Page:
Tutors ARE effective

Aaron Sha, Business Team

As students progress through their educational careers, they will undoubtedly encounter a challenging course, leading them to seek tutoring aid.

Tutoring, especially in academically-competitive regions such as Irvine, is a common phenomenon, as it provides a variety of benefits for students. Private tutoring, for example, offers one-on-one interactions between the tutor and student. This opens up the option for the tutor to shape his or her entire teaching method around the needs of the tutee. Instead of a teacher covering content for the general benefit of an entire class of students, the tutor can specialize his or her lessons in order to target the weaknesses of a single student.

According to Supporting Education, an online newsletter centered around education, one-on-one instruction eliminates most external distractions in a common classroom and can be used by tutors to devote all of their efforts toward a single student’s education. This often results in a richer learning experience than learning in groups.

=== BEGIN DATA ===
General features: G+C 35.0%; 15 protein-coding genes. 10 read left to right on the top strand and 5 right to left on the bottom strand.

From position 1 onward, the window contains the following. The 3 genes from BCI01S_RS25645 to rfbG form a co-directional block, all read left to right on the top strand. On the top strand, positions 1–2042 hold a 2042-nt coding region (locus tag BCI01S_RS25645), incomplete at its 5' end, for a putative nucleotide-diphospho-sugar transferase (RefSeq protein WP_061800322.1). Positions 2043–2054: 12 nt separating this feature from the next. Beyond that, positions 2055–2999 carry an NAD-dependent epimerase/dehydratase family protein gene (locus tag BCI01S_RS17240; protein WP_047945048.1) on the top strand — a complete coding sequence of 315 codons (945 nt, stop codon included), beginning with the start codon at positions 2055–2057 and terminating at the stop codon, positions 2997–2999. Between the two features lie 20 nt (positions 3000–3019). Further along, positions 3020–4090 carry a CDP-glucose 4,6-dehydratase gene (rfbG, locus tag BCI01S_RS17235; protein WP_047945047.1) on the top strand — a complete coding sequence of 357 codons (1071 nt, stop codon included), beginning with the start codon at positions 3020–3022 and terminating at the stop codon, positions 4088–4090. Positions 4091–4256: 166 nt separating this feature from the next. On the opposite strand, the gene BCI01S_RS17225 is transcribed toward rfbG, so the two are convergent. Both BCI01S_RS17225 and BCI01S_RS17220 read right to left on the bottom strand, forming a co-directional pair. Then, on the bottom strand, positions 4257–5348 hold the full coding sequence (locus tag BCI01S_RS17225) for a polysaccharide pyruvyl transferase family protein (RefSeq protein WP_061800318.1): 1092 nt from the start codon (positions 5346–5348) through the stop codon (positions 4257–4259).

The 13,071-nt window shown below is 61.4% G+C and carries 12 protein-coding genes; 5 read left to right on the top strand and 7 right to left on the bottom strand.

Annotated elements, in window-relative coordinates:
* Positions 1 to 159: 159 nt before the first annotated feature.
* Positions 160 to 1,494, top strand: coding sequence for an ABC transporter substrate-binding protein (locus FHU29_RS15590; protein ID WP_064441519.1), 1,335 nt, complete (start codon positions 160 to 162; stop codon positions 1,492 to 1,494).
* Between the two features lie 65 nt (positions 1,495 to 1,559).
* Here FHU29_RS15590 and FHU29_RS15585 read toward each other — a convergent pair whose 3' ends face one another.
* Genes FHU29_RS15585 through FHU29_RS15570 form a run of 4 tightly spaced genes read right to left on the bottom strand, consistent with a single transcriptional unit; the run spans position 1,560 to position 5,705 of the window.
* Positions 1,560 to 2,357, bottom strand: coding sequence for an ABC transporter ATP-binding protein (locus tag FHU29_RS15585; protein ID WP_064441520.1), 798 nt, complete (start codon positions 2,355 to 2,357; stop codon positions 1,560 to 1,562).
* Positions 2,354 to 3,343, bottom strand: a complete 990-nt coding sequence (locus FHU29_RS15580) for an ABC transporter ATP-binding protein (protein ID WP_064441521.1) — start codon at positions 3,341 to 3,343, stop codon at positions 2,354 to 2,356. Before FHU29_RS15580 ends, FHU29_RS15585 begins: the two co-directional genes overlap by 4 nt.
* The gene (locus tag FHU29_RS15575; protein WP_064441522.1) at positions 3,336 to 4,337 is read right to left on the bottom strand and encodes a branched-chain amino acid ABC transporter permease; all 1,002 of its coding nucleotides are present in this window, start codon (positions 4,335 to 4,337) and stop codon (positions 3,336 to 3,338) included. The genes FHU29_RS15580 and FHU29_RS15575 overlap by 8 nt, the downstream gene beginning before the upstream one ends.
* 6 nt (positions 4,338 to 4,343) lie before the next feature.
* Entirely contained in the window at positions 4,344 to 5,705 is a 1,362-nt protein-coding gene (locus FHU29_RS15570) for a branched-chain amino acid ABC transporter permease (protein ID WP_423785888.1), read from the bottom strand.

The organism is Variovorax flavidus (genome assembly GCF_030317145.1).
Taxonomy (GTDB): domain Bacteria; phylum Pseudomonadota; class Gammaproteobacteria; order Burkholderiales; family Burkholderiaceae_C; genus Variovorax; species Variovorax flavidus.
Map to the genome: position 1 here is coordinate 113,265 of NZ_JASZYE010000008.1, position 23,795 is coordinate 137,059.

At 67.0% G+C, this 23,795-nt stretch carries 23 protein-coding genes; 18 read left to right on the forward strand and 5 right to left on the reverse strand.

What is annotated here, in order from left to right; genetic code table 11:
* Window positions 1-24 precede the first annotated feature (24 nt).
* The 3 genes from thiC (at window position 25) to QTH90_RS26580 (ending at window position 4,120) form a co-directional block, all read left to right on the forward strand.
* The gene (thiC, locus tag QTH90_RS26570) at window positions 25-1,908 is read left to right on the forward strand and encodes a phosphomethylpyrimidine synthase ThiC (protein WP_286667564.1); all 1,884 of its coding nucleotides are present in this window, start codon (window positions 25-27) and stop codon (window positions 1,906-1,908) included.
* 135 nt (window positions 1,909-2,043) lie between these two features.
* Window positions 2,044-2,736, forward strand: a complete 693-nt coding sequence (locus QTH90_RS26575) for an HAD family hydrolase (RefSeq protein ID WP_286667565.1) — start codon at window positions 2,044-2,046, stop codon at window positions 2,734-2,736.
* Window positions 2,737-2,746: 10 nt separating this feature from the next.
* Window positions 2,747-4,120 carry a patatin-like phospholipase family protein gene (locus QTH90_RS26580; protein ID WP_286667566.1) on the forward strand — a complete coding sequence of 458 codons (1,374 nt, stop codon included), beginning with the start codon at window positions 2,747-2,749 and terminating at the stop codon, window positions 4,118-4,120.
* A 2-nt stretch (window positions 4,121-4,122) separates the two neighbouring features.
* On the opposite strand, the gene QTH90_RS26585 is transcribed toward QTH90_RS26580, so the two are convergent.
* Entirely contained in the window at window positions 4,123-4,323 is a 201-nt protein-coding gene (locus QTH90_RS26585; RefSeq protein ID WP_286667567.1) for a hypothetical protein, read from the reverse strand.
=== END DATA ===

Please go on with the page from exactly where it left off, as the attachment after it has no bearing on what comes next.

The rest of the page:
Additionally, a Turkish study discovered that 15 year-old students who received private tutoring for mathematics saw improvements on exams; according to the study, one hour of tutoring is valued to be around 12 to 15 points on a test.

Many argue that tutoring is ineffective, as tutors may attempt to aid the learning of their tutees by doing their homework for them, opening up room for exploitation. However, according to The Conversation, an academic-focused media outlet, tutoring should aim at becoming a replication of what occurs within a classroom. The goal of tutoring is to allow students to function independently; a student’s growing dependence on a tutor should therefore be attributed to the inadequacy of the tutor rather than the tutoring process itself.

Although tutoring may not be a necessity to learners, it remains an incredibly valuable resource.